So where do we go from here? Me, probably back to my 4x a week schedule, although I’m definitely open to 5, or even six. And I’d definitely be game for another 30-day challenge in the future. It’s a nice thing to do with the change of seasons, preparing for summer, celebrating the long daylight hours and the warmth that lets you leave the studio without layers. We might just have the makings of an annual tradition.

My goal for this project was above all to be grateful. And maybe I wasn’t grateful for each chaturanga pushup (or any of them, really), or for each and every practice. But I am grateful that my body could handle it, for the opportunity to do it, for my wonderful studio, for a partner to do it with, and that I did it at all.




30 Day Challenge: Days 26-30

We did it. I don't know how, but we did.


Well, it’s done. And by the end of the challenge, I just wanted it to be over. Here’s how the (exhausting and painful) final five days went down.


Day 26 (Wednesday): I rarely do Moksha right after work, and when I gave it a go on Day 26, I remembered why. The classes are packed. And a packed class means it’s hot hot hot. I was glad to sweater after a few gentle classes in a row, but I found this class to be really overwhelming. Good, but overwhelming. Next time, I’ll stick to the am silent class.

Day 27 (Thursday): For the second week in a row, I hit up Yoga Sanctuary’s morning class. The Sanctuary has a neat challenge on, where if you do all their 6:45 classes in June, you get all the 6:45 classes in July for free. This means that, unlike last week, when we only had three people in the class, this class was packed. But the gentle pace was a nice way to wake up and recover from the Moksha the night before.

Day 28 (Friday): Power at Kula was cancelled again!! This made me sad and frustrated. While JK opted for a restorative class, I decided to head to the Karma Moksha class. This was a really overwhelming day already, outside my fitness regime, and as a result, I wasn’t in the right headspace for the super-specific, slightly (okay, really) condescending tone of the teacher. This class was the exact opposite of what yoga is supposed to be about. I left the class feeling terrible about yoga, terrible about myself and terrible about life.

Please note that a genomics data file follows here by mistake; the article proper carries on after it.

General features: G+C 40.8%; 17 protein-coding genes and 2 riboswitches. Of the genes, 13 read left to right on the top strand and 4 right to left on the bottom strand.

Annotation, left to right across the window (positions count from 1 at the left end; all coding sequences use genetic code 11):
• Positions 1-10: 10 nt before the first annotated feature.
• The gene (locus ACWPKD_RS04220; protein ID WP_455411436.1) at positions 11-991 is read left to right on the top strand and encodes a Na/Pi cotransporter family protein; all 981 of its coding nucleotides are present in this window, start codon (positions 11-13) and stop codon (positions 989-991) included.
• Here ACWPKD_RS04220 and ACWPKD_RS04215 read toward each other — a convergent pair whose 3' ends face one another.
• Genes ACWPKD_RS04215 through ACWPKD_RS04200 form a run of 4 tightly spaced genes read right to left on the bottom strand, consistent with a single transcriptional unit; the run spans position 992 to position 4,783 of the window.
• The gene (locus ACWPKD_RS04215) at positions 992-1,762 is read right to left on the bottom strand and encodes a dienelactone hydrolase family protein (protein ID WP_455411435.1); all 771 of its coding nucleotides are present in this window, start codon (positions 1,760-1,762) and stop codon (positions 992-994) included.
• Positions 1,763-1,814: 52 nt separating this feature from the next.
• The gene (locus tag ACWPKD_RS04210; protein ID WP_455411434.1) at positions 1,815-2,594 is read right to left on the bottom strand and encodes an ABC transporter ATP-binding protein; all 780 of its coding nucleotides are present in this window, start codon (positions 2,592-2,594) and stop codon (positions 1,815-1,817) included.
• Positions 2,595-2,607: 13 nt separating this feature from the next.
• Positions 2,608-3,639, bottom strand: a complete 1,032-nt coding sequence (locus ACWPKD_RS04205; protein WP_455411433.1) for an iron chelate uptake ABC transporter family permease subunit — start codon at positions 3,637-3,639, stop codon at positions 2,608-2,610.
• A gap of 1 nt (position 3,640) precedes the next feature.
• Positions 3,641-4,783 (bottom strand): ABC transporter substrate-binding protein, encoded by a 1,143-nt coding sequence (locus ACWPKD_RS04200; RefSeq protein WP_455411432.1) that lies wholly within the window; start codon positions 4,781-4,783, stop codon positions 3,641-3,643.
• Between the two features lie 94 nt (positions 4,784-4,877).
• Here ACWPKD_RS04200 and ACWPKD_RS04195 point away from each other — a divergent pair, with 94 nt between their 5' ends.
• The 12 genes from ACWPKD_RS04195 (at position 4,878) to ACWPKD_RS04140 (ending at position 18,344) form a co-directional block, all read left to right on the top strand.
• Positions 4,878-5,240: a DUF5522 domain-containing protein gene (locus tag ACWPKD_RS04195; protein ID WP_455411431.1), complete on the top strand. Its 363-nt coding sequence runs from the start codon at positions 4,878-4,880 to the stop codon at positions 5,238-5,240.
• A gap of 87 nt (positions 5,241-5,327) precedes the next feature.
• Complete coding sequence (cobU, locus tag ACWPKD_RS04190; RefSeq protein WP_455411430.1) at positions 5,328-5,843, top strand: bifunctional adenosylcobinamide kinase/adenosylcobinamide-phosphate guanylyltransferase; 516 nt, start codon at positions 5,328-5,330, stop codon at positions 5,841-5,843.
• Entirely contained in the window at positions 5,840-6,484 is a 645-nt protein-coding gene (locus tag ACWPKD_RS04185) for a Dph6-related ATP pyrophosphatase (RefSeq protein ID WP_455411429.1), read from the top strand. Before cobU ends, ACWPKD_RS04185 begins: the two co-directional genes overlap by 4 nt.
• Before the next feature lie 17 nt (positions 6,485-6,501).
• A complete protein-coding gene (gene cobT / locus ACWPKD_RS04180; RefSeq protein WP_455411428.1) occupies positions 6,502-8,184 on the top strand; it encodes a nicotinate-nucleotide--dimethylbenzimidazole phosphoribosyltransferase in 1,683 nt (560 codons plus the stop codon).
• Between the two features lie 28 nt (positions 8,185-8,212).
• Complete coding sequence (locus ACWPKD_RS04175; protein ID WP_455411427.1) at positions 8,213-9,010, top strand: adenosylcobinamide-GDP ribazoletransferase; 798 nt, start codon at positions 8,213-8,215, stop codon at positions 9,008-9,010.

Day 29 (Saturday): I made up for the lack of Friday night Power with the Saturday afternoon class. Power at Kula is an hour of magic. I felt so much better about everything when this class was over.

Day 30 (Sunday): We finished the challenge with a free live music flow class at Kula. Jen Slade really brought it for the hour to impress the tons and tons of newbies (the class was super packed). It was challenging, playful, but not exhausting. The perfect way to end 30 days of yoga.

I’ll write a more thoughtful recap post in the next few days. Right now, I’m still trying to sort out my feelings about Jill’s big secret.



My big 30 day secret


This is why my last challenge supposedly didn't count.


Okay, it’s finally time to spill the beans… I too did a 30 day yoga challenge! Another 30 day challenge, but this time a real 30 day challenge, according to the Matt Elliott rules of a 30 day challenge. This is a true story, my friends. Now that you all know Erin and JK’s 30 day challenge stories, here’s mine. Yup, that’s right, I did another 30 day challenge and I haven’t told a soul. I’ve kept this secret hidden for 30 days. I don’t care what Matt Elliott says. This is my second challenge, completed.

Why would I do this again in the matter of 6 months? Well let me tell you, there is a long (well it’s really not that long) and intense (this will get intense, trust me) story as to why I did this again and basically it has to do with Matt and a little something Erin told me.

When Erin decided to do a 30 day challenge, I was beyond excited. Anything Erin does that makes me feel as though I might be responsible for it makes me happy. Basically, this means anything yoga related. And it made me even more happier knowing Jen was along for the ride. I knew Erin and Jen were both going to get through this no problem – remember if it’s your first challenge ever, the buddy system is very important factor for success. Let me rephrase this. I knew Jen would be fine. Erin, on the other hand, may quit yoga after this is over, but she would power through as much as she’d want to quit. That’s Erin, push until you can’t push any further.